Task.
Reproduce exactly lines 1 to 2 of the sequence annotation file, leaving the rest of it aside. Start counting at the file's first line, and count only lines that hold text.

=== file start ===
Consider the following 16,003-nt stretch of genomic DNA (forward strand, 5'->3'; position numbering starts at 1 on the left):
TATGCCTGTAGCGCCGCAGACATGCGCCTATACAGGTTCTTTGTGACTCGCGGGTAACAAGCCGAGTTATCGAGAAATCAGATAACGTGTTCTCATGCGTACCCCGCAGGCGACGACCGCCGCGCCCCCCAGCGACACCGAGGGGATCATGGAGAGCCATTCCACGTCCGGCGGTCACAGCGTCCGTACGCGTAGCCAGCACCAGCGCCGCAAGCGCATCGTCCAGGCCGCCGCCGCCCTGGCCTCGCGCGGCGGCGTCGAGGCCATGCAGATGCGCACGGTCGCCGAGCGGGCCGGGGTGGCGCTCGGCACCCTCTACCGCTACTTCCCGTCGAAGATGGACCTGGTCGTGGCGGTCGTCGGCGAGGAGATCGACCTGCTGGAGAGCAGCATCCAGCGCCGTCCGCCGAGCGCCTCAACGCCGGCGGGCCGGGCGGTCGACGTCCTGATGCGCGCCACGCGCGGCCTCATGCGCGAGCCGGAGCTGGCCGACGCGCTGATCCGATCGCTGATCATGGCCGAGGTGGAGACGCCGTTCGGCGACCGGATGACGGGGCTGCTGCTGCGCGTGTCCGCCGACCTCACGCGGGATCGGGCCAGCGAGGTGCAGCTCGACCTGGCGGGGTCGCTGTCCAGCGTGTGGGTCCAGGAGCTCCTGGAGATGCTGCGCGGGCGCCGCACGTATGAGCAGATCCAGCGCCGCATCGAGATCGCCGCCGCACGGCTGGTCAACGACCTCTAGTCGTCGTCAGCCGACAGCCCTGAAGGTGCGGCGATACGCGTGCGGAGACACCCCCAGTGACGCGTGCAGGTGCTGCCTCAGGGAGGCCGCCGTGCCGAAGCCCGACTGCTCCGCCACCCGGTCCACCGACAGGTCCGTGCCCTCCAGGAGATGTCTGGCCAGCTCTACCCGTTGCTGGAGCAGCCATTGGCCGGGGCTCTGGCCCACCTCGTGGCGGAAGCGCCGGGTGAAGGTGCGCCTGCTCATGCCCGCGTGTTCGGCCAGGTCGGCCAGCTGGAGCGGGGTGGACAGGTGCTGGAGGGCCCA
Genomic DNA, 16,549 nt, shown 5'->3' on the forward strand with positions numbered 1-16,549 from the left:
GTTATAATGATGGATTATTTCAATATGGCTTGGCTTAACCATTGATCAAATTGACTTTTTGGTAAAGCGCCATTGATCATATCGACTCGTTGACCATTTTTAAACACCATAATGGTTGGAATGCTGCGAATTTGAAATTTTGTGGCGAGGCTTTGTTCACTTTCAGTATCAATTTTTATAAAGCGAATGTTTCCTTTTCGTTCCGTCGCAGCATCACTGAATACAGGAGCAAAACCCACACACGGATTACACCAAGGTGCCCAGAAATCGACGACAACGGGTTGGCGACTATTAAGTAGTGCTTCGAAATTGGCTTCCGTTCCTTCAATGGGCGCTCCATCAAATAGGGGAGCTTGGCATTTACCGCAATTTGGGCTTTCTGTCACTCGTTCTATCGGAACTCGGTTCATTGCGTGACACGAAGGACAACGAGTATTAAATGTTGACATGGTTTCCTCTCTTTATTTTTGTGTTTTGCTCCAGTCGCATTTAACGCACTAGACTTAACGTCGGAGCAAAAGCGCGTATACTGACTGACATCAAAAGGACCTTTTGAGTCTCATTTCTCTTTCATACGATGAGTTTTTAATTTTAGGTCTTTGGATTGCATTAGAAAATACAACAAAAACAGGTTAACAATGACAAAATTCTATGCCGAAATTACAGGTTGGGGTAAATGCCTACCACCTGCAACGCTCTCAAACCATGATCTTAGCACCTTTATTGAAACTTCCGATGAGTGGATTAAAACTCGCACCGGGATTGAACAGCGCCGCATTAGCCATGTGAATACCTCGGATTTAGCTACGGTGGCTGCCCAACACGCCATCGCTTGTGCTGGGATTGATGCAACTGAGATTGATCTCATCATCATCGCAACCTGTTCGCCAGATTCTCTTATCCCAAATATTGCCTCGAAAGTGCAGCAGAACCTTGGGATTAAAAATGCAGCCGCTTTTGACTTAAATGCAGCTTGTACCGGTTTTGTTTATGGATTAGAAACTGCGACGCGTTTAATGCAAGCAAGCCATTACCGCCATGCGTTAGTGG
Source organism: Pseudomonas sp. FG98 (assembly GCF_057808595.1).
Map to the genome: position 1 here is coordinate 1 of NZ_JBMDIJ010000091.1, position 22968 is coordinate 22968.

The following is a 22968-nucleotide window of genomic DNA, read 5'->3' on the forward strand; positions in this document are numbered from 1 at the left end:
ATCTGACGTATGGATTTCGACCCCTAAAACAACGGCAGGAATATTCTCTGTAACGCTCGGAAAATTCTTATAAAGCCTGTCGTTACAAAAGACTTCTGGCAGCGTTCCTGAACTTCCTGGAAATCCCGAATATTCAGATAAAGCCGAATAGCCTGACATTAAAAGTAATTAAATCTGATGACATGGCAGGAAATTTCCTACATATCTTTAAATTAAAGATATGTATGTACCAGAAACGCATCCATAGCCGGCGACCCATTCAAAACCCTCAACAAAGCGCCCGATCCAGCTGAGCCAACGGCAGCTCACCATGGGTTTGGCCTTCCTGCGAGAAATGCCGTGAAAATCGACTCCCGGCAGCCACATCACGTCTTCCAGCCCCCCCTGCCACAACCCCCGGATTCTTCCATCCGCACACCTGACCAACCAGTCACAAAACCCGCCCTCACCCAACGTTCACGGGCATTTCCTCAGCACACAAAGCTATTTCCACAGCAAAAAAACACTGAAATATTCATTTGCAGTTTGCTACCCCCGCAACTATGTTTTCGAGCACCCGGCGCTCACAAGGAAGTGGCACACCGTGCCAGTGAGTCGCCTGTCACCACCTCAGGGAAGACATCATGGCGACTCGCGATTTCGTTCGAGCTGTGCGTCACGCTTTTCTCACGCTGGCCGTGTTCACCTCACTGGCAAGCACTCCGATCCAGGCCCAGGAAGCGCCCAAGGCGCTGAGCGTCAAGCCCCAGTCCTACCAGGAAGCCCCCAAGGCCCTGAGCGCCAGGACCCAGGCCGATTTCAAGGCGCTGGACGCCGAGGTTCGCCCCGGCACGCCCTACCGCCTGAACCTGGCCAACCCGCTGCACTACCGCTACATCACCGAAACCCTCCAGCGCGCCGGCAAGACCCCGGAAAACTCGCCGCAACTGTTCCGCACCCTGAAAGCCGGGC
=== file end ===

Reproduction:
Consider the following 16,003-nt stretch of genomic DNA (forward strand, 5'->3'; position numbering starts at 1 on the left):
TATGCCTGTAGCGCCGCAGACATGCGCCTATACAGGTTCTTTGTGACTCGCGGGTAACAAGCCGAGTTATCGAGAAATCAGATAACGTGTTCTCATGCGTACCCCGCAGGCGACGACCGCCGCGCCCCCCAGCGACACCGAGGGGATCATGGAGAGCCATTCCACGTCCGGCGGTCACAGCGTCCGTACGCGTAGCCAGCACCAGCGCCGCAAGCGCATCGTCCAGGCCGCCGCCGCCCTGGCCTCGCGCGGCGGCGTCGAGGCCATGCAGATGCGCACGGTCGCCGAGCGGGCCGGGGTGGCGCTCGGCACCCTCTACCGCTACTTCCCGTCGAAGATGGACCTGGTCGTGGCGGTCGTCGGCGAGGAGATCGACCTGCTGGAGAGCAGCATCCAGCGCCGTCCGCCGAGCGCCTCAACGCCGGCGGGCCGGGCGGTCGACGTCCTGATGCGCGCCACGCGCGGCCTCATGCGCGAGCCGGAGCTGGCCGACGCGCTGATCCGATCGCTGATCATGGCCGAGGTGGAGACGCCGTTCGGCGACCGGATGACGGGGCTGCTGCTGCGCGTGTCCGCCGACCTCACGCGGGATCGGGCCAGCGAGGTGCAGCTCGACCTGGCGGGGTCGCTGTCCAGCGTGTGGGTCCAGGAGCTCCTGGAGATGCTGCGCGGGCGCCGCACGTATGAGCAGATCCAGCGCCGCATCGAGATCGCCGCCGCACGGCTGGTCAACGACCTCTAGTCGTCGTCAGCCGACAGCCCTGAAGGTGCGGCGATACGCGTGCGGAGACACCCCCAGTGACGCGTGCAGGTGCTGCCTCAGGGAGGCCGCCGTGCCGAAGCCCGACTGCTCCGCCACCCGGTCCACCGACAGGTCCGTGCCCTCCAGGAGATGTCTGGCCAGCTCTACCCGTTGCTGGAGCAGCCATTGGCCGGGGCTCTGGCCCACCTCGTGGCGGAAGCGCCGGGTGAAGGTGCGCCTGCTCATGCCCGCGTGTTCGGCCAGGTCGGCCAGCTGGAGCGGGGTGGACAGGTGCTGGAGGGCCCA